Last spring, I planted 14 strawberry plants in my yard.  They were each one small root and stem.  I let them do their thing all summer, letting the runners go mad.  In the fall, I looked closely at what had progressed: once I separated all the runners that had started growing on their own from the mother plants, I counted my new strawberry patch: 60 plants. I rearranged them all in a row and covered them with straw for the winter.

This year, I have again been letting them do their own thing, tending to the flowering ones and trimming the runners somewhat.  Some plants did not survive the winter, but many others sprung up in their place. Everyday for the past week, the boys and I have checked the patch to pick the ripe berries.  Most days we get about 6-10 ripe berries.  Yesterday, we got this:

Nothing better than home-grown berries

So we washed them up and sliced them for the boys at supper time.  Red smiles for everyone!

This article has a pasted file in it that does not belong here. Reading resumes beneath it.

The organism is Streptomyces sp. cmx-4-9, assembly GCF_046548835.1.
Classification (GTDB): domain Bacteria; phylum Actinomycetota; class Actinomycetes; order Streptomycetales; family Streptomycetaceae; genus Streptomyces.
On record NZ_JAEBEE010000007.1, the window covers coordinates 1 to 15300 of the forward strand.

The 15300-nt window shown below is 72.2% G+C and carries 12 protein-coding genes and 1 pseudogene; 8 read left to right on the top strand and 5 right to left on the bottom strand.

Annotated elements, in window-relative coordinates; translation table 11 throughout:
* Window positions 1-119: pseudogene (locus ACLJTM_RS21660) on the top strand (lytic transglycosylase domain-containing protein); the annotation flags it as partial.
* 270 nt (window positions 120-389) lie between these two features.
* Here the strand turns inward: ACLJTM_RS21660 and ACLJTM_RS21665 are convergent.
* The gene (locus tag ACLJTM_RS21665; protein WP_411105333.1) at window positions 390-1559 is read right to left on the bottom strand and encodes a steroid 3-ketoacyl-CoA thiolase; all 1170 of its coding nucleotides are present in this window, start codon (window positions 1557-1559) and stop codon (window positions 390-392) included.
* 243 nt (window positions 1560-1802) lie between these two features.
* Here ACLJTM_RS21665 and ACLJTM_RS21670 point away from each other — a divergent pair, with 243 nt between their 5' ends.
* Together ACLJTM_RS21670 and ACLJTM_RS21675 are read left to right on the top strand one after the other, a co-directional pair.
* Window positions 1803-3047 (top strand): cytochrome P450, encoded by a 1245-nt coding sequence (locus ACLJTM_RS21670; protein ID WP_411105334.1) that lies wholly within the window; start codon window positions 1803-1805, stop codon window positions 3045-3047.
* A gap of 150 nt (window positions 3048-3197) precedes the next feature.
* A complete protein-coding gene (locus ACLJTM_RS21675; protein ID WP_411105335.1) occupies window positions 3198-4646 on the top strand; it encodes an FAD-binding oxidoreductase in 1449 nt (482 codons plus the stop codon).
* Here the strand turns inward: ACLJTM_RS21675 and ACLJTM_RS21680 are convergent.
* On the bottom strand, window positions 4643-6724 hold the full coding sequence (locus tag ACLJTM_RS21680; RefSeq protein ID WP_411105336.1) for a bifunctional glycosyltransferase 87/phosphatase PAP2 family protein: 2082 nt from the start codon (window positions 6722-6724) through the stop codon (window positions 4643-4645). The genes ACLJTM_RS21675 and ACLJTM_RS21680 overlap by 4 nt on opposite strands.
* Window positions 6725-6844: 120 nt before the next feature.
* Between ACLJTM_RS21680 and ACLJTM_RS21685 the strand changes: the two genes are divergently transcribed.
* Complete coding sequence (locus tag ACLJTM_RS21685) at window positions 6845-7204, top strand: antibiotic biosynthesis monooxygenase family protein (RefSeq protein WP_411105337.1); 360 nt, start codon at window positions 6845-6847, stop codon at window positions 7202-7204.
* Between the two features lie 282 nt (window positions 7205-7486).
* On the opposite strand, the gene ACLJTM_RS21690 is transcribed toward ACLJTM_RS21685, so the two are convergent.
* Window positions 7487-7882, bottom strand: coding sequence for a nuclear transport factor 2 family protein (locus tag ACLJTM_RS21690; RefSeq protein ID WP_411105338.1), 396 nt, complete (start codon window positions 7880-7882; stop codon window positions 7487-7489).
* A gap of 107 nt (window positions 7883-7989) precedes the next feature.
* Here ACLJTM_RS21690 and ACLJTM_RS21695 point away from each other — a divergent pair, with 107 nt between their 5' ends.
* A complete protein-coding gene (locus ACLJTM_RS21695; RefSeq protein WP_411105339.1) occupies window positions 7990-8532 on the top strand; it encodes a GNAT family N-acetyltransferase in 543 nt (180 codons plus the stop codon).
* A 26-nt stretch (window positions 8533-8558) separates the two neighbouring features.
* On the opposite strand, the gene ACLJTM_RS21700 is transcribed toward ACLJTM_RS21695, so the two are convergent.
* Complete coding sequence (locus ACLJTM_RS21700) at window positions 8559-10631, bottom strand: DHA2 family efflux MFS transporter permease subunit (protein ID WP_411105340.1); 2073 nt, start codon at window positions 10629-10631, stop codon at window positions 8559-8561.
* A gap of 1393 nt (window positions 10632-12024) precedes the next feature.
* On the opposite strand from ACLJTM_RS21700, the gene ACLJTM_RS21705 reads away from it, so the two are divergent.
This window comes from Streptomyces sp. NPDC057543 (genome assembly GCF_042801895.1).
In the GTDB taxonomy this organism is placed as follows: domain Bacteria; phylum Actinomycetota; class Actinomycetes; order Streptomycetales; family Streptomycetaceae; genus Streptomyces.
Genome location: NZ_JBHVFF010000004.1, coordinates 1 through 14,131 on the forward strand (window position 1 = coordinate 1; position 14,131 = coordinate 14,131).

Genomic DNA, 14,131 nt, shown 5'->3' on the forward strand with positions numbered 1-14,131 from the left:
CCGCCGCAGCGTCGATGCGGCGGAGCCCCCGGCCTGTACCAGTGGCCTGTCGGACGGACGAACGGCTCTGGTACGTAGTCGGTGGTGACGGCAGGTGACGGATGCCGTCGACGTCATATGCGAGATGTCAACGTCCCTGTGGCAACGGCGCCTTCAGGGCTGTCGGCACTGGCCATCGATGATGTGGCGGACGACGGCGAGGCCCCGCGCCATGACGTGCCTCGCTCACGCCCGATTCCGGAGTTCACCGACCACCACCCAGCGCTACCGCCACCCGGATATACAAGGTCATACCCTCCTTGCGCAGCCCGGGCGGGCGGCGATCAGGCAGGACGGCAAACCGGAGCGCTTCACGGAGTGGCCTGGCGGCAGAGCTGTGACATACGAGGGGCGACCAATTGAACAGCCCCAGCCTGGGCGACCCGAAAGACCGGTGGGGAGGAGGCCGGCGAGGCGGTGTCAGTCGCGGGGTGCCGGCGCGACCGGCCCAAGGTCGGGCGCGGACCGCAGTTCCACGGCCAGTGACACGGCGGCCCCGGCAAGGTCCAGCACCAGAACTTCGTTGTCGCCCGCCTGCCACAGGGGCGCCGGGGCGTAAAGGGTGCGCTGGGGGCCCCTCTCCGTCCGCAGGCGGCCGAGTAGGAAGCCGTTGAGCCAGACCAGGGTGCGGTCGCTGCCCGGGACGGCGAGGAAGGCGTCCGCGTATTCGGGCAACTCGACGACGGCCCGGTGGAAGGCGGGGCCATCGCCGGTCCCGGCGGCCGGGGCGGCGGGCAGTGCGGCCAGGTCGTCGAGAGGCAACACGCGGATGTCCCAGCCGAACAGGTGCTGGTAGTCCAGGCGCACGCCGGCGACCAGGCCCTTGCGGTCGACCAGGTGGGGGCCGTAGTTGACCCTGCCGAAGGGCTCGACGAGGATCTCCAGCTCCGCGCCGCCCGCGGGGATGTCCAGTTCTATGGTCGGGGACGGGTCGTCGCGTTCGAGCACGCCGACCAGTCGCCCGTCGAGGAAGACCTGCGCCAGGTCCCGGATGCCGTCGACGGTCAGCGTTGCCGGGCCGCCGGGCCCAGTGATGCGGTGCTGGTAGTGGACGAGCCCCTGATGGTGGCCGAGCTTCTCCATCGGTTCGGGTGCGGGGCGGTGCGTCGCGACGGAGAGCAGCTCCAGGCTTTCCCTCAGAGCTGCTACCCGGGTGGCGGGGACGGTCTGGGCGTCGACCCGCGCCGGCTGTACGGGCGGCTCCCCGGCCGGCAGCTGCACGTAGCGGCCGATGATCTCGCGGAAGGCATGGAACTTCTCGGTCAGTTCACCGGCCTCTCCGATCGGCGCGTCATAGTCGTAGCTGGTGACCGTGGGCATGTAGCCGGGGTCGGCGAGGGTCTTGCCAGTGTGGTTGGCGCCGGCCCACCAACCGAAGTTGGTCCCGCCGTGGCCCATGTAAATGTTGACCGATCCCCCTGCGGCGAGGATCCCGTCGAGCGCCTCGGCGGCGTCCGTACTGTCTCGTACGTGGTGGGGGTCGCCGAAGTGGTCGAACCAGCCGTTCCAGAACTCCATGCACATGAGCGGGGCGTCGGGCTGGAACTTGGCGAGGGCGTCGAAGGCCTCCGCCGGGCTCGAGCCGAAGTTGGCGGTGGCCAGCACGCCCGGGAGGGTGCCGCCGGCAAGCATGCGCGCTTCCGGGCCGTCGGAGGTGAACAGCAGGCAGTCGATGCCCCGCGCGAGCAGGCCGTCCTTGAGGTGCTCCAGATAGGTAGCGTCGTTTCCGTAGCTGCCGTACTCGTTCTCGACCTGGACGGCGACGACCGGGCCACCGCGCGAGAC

Pay no attention to the Kraft Dinner in this photo...

Teeth are nice and juicy red from home-grown strawberries

It’s pie season, bitches

Despite being tired, I was very wired last night.  I did some laundry, did a bunch of weeding in the yard, then collected some strawberries and rhubarb from my garden and made this:

All the organic local goodness you can stuff in your pie-hole

I did not have enough strawberries to make this a true strubarb pie, so I tossed in some saskatoons and raspberries from last season that I had flash-frozen for such an occasion. I made the filling on the stove before baking the pie, just so I could do some necessary quality control (mmm…more quality control please…)